Taboo Medical Topics in India Are Starting To Be Discussed Openly, Thanks to a New App

A new startup company focused on increasing healthcare communication in India has hit a major milestone recently: Lybrate, a company that likens itself to Facebook (in terms of easy communication and sharing of information), announced that it successfully raised $10.2 million in funding.

The app functions as both a digital exam room and an online forum where people can ask educated health experts for their professional opinions on a certain illness or injury. Lybrate claims to have already secured a network of 80,000 doctors in India, and there already seems to be a flurry of user engagement as well.

As Tech in Asia reports, “There is significant user engagement on subjects related to sexual health, women’s health, and psychological problems.”

The fact that this app may allow Indian women to discuss medical care is nothing short of monumental. It comes at a time when women are so afraid to discuss menstruation, around 70% of reproductive problems are a result of poor menstrual hygiene, according to the Vancouver Observer.

There have been moderate improvements in terms of preventative women’s health, although perhaps one of the biggest improvements is the mere fact that men and women are becoming more comfortable talking about health-related topics that have long been considered taboo.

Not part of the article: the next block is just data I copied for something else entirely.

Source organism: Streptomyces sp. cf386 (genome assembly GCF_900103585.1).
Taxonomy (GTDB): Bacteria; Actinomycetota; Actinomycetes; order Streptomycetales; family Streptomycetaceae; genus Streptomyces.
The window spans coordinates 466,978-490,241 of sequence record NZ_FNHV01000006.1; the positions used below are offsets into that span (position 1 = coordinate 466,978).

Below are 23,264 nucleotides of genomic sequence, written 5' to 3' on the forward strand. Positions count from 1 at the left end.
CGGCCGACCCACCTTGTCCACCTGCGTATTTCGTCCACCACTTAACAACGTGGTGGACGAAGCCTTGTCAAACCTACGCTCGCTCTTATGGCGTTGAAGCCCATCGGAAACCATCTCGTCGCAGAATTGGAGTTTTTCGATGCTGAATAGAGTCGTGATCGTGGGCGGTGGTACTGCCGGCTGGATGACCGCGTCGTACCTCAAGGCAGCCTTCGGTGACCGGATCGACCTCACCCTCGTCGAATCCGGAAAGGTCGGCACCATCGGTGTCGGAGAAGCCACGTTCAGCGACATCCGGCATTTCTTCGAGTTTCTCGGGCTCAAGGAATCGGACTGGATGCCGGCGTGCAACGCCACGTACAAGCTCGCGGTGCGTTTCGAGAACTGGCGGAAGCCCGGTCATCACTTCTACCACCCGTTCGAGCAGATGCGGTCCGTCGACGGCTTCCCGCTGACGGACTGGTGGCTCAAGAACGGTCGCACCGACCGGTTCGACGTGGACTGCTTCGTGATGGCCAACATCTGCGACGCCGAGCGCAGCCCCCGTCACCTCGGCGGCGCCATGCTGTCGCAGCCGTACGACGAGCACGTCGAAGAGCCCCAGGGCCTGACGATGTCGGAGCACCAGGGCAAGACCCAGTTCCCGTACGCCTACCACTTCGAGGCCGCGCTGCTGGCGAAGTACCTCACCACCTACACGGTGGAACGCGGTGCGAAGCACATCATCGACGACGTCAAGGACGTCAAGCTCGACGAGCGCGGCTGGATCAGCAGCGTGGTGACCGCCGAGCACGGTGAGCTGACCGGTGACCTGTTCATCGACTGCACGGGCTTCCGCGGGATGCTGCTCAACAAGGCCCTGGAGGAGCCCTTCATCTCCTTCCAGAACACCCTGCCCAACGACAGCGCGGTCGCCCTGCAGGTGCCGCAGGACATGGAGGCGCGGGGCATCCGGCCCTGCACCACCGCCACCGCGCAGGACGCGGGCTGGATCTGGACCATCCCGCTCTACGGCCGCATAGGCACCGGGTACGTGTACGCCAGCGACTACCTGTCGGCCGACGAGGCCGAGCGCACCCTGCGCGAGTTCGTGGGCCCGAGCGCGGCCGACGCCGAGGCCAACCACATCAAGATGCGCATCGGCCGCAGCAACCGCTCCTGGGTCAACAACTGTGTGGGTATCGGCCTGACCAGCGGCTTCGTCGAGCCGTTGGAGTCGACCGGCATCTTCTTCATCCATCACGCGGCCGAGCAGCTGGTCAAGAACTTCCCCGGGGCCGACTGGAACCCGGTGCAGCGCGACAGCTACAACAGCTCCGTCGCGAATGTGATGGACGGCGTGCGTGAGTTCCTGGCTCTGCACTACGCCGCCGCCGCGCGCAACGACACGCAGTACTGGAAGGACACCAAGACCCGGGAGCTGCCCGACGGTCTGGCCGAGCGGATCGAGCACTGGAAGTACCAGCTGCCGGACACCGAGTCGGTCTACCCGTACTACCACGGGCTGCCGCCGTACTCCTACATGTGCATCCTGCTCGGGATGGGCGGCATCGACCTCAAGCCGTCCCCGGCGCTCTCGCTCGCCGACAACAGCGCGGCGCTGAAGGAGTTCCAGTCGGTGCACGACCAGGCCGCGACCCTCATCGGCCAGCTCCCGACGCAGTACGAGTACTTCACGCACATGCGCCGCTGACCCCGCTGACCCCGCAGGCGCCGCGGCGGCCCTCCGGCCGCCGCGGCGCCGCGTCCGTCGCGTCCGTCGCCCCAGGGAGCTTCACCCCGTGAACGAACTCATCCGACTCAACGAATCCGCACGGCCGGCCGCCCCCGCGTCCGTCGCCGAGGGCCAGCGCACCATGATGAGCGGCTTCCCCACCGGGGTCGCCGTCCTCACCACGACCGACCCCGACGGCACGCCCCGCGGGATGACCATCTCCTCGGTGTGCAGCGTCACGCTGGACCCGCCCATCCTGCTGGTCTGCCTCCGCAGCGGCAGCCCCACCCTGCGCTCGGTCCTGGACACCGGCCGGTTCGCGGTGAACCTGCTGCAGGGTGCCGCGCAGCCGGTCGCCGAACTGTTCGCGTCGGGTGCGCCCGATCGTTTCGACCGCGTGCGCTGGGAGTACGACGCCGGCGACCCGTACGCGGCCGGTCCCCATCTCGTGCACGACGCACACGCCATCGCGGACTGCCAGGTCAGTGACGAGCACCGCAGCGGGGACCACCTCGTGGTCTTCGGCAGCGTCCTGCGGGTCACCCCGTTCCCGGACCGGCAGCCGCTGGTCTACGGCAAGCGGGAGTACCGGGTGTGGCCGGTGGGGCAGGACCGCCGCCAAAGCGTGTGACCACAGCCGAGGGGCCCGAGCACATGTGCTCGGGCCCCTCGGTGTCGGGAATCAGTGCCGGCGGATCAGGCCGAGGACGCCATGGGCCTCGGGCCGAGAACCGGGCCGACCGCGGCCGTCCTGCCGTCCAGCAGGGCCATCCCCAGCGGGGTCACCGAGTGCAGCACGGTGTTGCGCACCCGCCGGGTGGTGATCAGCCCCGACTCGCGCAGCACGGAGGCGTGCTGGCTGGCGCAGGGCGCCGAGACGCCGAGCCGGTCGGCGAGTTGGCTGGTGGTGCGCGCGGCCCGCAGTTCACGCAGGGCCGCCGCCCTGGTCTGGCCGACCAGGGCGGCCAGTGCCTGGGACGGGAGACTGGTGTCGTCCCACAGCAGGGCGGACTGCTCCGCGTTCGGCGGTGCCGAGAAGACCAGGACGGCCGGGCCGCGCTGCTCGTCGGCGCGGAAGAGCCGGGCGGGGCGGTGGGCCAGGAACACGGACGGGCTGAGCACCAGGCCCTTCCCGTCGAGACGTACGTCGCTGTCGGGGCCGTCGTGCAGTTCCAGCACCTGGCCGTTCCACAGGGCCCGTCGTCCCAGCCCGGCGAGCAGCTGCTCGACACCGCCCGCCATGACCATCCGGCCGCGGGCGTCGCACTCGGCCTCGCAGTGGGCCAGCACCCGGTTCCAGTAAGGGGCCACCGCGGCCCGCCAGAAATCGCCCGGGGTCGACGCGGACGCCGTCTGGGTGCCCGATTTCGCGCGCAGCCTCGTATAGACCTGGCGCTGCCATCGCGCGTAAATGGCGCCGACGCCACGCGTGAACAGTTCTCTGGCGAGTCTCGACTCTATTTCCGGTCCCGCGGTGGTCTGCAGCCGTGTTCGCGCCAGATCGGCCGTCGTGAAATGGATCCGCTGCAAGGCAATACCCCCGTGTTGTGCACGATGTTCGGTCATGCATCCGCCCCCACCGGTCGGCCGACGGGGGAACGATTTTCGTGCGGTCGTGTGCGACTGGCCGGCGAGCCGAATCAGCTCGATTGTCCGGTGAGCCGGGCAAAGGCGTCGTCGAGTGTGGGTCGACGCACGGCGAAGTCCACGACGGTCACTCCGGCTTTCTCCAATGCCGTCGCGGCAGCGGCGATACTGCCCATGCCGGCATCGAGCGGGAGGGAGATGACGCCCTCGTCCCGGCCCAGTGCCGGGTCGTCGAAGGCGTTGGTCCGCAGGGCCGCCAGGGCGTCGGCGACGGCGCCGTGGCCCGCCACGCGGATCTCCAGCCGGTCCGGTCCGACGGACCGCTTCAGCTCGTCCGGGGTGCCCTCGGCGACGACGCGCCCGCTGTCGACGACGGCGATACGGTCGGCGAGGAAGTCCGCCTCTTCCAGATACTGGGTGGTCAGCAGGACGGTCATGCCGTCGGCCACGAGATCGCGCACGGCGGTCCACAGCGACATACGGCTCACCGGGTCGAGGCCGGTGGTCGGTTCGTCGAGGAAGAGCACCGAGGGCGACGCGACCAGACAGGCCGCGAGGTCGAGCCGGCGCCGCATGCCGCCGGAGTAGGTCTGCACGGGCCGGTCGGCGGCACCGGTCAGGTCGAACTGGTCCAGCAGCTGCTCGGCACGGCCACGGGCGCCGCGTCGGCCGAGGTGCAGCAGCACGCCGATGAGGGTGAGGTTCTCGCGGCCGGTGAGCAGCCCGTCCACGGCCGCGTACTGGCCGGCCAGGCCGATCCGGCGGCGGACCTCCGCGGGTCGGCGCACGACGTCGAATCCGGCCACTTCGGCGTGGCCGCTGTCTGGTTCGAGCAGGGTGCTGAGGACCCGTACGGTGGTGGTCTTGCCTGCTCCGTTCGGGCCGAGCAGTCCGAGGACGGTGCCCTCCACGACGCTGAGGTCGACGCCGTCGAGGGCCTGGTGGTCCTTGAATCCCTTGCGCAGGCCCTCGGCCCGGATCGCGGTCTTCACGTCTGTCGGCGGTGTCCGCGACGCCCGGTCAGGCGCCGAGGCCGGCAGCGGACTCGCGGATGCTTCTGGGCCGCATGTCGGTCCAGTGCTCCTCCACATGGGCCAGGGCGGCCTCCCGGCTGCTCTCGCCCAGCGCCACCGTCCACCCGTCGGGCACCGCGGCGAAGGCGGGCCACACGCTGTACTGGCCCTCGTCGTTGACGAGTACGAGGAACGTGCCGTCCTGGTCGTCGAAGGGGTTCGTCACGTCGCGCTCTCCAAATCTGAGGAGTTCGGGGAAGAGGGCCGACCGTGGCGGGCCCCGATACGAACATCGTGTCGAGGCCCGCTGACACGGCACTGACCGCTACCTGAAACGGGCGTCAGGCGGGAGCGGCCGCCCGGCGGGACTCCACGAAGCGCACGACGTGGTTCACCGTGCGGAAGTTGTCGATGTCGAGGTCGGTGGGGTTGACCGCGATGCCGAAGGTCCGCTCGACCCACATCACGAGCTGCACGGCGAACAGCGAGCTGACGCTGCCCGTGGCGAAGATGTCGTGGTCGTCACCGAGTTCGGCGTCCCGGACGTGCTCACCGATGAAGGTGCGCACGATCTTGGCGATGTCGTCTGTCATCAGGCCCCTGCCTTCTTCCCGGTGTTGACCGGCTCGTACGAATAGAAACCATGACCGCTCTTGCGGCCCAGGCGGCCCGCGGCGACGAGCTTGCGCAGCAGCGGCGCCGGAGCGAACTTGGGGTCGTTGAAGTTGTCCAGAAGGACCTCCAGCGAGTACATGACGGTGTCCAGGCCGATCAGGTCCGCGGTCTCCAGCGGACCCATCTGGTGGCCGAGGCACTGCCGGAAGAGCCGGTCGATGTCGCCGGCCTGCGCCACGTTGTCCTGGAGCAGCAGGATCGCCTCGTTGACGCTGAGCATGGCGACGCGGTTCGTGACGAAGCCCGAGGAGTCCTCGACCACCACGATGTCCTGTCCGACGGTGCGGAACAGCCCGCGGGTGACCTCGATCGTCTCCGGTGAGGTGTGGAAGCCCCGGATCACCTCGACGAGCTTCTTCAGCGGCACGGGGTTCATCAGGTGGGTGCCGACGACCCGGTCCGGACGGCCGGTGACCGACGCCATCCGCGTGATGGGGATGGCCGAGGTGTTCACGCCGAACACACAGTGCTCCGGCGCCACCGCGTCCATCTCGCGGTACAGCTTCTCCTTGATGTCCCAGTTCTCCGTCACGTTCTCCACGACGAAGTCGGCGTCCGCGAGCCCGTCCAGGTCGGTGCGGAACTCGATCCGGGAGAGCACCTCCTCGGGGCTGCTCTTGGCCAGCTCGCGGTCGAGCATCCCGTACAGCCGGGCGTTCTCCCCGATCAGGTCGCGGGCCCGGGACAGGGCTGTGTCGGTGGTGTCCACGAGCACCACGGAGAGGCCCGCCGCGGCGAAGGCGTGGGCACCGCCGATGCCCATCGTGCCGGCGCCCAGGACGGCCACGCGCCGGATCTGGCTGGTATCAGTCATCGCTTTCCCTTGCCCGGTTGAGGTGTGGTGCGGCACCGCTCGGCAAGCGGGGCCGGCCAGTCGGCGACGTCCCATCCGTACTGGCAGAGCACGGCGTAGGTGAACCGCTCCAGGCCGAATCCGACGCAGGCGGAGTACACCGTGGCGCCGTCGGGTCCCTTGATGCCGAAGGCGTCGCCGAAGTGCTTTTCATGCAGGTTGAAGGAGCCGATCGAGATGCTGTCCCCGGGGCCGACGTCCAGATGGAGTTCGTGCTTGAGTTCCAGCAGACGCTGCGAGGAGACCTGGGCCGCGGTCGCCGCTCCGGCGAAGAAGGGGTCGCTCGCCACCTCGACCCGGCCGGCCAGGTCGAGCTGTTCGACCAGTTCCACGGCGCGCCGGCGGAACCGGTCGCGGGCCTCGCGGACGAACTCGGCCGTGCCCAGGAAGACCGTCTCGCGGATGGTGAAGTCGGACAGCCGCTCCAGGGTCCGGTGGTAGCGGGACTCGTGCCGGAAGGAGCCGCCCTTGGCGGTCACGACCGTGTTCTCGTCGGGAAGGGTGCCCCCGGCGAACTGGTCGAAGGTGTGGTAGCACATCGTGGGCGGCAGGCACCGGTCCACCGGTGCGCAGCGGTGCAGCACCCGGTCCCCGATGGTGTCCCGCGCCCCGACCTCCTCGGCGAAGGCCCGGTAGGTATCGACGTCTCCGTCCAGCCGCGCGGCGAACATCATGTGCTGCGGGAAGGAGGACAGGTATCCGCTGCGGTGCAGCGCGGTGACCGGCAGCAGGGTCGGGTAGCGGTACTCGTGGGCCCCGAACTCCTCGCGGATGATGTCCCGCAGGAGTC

In fact, this new app may allow doctors and researchers to collect statistics on women’s health concerns in India; unless women are willing to speak up about their health conditions and illness, it’s impossible to collect data and measure just how serious the problem is.

In the U.S., for example, the topic of sexual health has become fairly comfortable to discuss in the exam room. However, experts estimate that bacterial infections still account for about 20 million cases of sexually transmitted infections in the U.S., and a large number of sexually active young women are never tested for STDs and STIs.

In a country where a man must distribute menstrual pads in order to make people listen, it isn’t surprising that Indian women are far less comfortable speaking about women’s health concerns — and it’s also easy to assume that bacterial infections run rampant in low-income communities.

The problem of poor sanitation was recently brought to the attention of the international community, the BBC reports, after WHO (World Health Organization) reported that an estimated 500 million Indians still cannot access lavatories, forcing many to use gutters, bushes, and bodies of water instead.

One new mobile app may not be enough to solve all of these problems — but it might just be the beginning of higher health standards in India.

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